Johnny D. Boggs
Booklist has called Johnny D. Boggs "among the best western writers at work today." He has won the prestigious Spur Award from Western Writers of America a record nine times: for the novels Camp Ford, Doubtful Cañon, Hard Winter, Legacy of a Lawman, West Texas Kill, Return to Red River, Taos Lightning and A Thousand Texas Longhorns and the short Story "A Piano at Dead Man's Crossing." His novels Summer of the Star, The Hart Brand, Greasy Grass, Northfield, Killstraight, South by Southwest, And There I'll Be a Soldier, Poison Spring and Ten and Me, and short stories "Legend," "Comanche Camp at Dawn," "Umpire Colt," "The San Angela Stump Match of 1876" and "The Cody War" earned Spur finalist honors. His novel Spark on the Prairie won the Western Heritage Wrangler Award. In 2020, Boggs received the Owen Wister Award for lifetime contributions and was inducted into the Western Writers Hall of Fame.
Born in 1962, Boggs grew up on a farm near Timmonsville, South Carolina. He knew he wanted to be a writer at an early age. Kids my age would want to play characters from a popular TV show or movie like Steve McGarret or Cool Hand Luke," he recalls. "I was too busy making up my own characters and playing them. I wrote my first story in third grade and was
hooked. I also started writing stories -- super hero or detective stories mostly, not Westerns -- and selling them to my classmates for a nickel or dime. My royalties were a lot higher then."
After receiving a bachelor's degree in journalism from the University of South Carolina in 1984, Boggs took a job in the Dallas Times Herald sports department, working his way up to assistant sports editor when the paper folded in 1991. In 1992, Boggs joined the Fort Worth Star-Telegram sports department and was again an assistant sports editor when he left in 1998 to concentrate on his novels and free-lance writing.
More recently, he has started writing film histories. "I've been a film buff for as long as I can remember, and took a number of film and theater-speech classes in college," he says. His nonfiction film studies include American Newspaper Journalists on Film: Portrayals of the Press During the Sound Era (McFarland, 2023); Sports on Film (ABC-CLIO, 2021), Billy the Kid on Film, 1911-2012 (McFarland, 2013) and Jesse James and the Movies (McFarland, 2011).
As far as his interest in the West is concerned, Boggs explains: "I remember watching Gunsmoke on Monday nights with my dad and grew up during the tail end of the TV Western era. The Virginian. Bonanza. High Chaparral. I was a fan. I also once played hooky to watch John Ford's Fort Apache on television, but don't tell my mother. I was always interested in the American West and as I grew older and discovered the true West as opposed to the Hollywood West, I became even more fascinated. When I discovered the Western fiction of Jack Schaefer and Dorothy M. Johnson, I knew that's what I wanted to do."
A prolific writer of short nonfiction, Boggs has written about all aspects of the American West: travel stories, environmental issues, fashion news, apparel industry trends, history articles, reviews and celebrity Q&As and profiles (including James Arness, Val Kilmer, Chuck Norris, Wes Studi, Randy Travis and his friends rodeo legend Larry Mahan and the late Western writers Elmer Kelton and Max Evans). He is a frequent contributor to True West, Wild West and Western Art and Architecture magazines. He's also an accomplished photographer whose works have appeared alongside many of his articles.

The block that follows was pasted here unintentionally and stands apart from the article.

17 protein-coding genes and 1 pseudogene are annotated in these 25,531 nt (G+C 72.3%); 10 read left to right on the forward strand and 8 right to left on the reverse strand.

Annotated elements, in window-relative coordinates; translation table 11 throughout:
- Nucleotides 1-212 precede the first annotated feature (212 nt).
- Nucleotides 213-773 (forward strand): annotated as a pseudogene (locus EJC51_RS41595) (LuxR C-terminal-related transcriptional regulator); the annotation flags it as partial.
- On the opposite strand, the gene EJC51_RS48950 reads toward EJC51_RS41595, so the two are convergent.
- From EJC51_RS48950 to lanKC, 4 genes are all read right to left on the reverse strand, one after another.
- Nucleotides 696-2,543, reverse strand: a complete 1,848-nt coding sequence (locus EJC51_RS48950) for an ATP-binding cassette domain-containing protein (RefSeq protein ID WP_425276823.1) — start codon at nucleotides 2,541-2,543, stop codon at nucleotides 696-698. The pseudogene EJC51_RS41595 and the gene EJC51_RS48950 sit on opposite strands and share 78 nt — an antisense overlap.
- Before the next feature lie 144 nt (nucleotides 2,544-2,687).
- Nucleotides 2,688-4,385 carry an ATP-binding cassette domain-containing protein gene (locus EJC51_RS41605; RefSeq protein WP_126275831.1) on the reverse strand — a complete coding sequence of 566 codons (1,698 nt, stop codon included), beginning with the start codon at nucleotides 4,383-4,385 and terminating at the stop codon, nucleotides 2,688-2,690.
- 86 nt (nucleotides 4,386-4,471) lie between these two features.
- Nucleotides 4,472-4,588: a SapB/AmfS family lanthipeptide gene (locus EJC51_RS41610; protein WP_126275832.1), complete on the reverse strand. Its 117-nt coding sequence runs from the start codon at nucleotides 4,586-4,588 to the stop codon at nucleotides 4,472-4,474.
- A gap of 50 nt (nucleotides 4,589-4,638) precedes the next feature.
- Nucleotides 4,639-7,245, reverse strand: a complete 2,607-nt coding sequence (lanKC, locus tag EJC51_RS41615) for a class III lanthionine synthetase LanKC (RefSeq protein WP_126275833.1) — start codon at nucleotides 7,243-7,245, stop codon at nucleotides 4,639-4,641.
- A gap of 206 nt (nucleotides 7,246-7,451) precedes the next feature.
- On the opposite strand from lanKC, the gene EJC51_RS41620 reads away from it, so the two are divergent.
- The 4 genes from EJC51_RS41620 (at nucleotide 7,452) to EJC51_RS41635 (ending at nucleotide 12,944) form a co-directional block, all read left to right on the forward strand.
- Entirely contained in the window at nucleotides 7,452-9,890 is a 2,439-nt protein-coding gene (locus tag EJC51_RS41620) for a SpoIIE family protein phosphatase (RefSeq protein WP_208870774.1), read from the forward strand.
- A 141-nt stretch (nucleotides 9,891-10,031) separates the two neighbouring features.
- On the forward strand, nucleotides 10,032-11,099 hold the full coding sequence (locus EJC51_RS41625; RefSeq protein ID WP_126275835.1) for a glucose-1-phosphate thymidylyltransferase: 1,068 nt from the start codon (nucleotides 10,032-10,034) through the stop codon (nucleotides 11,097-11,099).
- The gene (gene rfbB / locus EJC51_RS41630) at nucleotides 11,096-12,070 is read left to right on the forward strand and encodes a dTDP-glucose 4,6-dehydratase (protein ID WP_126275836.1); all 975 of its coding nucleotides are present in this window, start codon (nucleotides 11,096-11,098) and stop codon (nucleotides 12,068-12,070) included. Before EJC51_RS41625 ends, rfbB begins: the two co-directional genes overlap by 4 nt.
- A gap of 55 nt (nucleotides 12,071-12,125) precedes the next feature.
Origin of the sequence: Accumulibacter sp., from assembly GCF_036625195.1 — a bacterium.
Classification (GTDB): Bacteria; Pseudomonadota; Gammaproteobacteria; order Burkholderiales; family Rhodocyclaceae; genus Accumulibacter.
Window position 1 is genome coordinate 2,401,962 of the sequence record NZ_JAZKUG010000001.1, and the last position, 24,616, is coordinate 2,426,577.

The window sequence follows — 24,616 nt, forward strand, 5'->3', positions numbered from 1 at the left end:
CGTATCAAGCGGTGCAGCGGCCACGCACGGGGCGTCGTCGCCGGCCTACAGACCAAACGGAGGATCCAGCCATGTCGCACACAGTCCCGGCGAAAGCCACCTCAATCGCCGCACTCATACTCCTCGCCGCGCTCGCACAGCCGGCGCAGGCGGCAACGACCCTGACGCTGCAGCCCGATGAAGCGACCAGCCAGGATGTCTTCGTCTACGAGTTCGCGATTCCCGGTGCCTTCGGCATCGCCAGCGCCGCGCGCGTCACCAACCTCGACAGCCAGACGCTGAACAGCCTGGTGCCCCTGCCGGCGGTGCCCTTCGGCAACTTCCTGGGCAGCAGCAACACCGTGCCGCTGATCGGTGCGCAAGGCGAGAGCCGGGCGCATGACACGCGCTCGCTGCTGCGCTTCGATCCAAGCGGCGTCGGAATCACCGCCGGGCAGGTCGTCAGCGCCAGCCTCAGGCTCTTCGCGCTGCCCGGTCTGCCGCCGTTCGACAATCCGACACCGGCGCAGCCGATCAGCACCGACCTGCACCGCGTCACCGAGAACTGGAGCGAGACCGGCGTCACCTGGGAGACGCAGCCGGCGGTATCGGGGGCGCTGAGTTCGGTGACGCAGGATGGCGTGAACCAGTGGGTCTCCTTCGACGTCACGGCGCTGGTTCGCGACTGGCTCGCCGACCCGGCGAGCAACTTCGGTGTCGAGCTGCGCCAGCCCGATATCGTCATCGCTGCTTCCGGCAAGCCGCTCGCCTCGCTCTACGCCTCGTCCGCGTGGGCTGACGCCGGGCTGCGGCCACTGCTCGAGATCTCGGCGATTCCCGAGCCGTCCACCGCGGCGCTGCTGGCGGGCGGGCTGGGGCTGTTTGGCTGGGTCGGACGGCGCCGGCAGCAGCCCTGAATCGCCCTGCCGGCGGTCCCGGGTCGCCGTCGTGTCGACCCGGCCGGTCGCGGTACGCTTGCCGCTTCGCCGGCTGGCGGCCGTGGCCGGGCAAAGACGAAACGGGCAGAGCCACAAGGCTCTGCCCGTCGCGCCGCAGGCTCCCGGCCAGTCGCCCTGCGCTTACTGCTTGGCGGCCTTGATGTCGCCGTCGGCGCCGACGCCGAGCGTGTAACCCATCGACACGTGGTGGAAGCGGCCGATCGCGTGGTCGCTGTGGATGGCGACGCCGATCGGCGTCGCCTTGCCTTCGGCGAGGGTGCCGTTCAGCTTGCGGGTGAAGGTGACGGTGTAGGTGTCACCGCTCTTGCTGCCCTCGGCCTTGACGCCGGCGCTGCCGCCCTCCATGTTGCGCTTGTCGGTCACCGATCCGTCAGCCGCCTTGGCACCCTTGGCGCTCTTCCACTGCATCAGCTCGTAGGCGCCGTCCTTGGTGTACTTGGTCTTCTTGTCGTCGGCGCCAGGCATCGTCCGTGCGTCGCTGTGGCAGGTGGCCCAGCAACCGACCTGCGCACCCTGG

What's the future of the Western genre? "Publishers and filmmakers might be fickle from time to time," he says, "but there will always be an interest in the West and our heritage. The West was, and is, vast, and there are many stories that haven't been told, and many stories that deserve retelling. Besides, I've always believed that the West isn't as much of a physical place as it is spiritual. The West is how you feel it."
Active in Little League and other community and youth activities, Boggs lives in Santa Fe, New Mexico with his wife, Lisa Smith; son, Jack.
Novel: To Kill a Mockingbird by Harper Lee.
Book: A Rumor of War by Philip Caputo.
Short Story: I Woke Up Wicked by Dorothy M. Johnson
Movies: The Searchers; Casablanca; It's a Wonderful Life; To Kill a Mockingbird; Them!; The Grapes of Wrath; The Seventh Seal; Yankee Doodle Dandy; Lonely are the Brave; Seven Men from Now; 42nd Street; Westward the Women; Key Largo; Elmer Gantry; Gold Diggers of 1933; The Wind; Double Indemnity; Green Pastures; The Story of G.I. Joe; The Last of the Line; A Walk in the Sun; The Best Years of Our Lives; Devil's Doorway; Sullivan's Travels; Field of Dreams; Murder, My Sweet; Spartacus; White Heat; Border Incident.
Newspaper Movies: Five Star Final (1931); The Fabulous Ferguson Case (1932); Picture Snatcher (1933); Hi, Nellie (1934); They Won't Forget (1937); His Girl Friday (1940); The Story of G.I. Joe (1945); Call Northside 777 (1948); Shakedown (1950); Ace in the Hole (1951); Deadline -- U.S.A. (1952); All the President's Men (1976); Spotlight (2017).
Writers: Mark Twain, John Steinbeck, Alexandre Dumas, Charles Dickens, Hampton Sides,
Raymond Chandler, Jack London, William P. McGivern, Russell Banks, David Morrell.
Western Writers: Jack Schaefer, Dorothy M. Johnson, Fred Grove, Will Henry/Clay Fisher,
A.B. Guthrie Jr.
Western Novels: The Big Sky (A.B. Guthrie), Lonesome Dove (Larry McMurtry), White Fang (Jack London), Shane (Jack Schaefer), My Pardner (Max Evans), The Time It Never Rained (Elmer Kelton), Monte Walsh (Jack Schaefer), Not Between Brothers (David M. Wilkinson), The Unforgiven (Alan LeMay), The Hanging Tree (Dorothy M. Johnson).
Song: Will the Circle Be Unbroken by A.P. Carter.
Singer: Johnny Cash.
Album: Live at San Quentin by Johnny Cash